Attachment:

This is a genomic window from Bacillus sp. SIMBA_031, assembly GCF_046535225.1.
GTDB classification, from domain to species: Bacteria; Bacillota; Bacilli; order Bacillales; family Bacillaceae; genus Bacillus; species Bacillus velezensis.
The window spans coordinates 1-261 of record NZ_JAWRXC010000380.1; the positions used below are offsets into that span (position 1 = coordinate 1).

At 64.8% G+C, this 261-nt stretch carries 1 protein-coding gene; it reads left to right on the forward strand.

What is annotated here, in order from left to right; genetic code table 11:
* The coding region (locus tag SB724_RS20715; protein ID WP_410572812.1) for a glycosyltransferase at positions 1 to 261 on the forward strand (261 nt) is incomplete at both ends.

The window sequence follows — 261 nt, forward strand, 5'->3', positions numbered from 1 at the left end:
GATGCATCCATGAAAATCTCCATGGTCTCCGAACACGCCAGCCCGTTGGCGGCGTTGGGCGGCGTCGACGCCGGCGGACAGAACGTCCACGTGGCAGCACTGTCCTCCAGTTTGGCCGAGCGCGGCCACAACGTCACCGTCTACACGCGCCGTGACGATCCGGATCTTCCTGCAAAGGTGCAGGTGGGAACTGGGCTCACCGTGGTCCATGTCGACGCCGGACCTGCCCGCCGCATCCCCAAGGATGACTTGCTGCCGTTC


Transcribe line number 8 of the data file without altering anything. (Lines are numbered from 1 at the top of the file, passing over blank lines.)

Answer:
GATGCATCCATGAAAATCTCCATGGTCTCCGAACACGCCAGCCCGTTGGCGGCGTTGGGCGGCGTCGACGCCGGCGGACAGAACGTCCACGTGGCAGCACTGTCCTCCAGTTTGGCCGAGCGCGGCCACAACGTCACCGTCTACACGCGCCGTGACGATCCGGATCTTCCTGCAAAGGTGCAGGTGGGAACTGGGCTCACCGTGGTCCATGTCGACGCCGGACCTGCCCGCCGCATCCCCAAGGATGACTTGCTGCCGTTC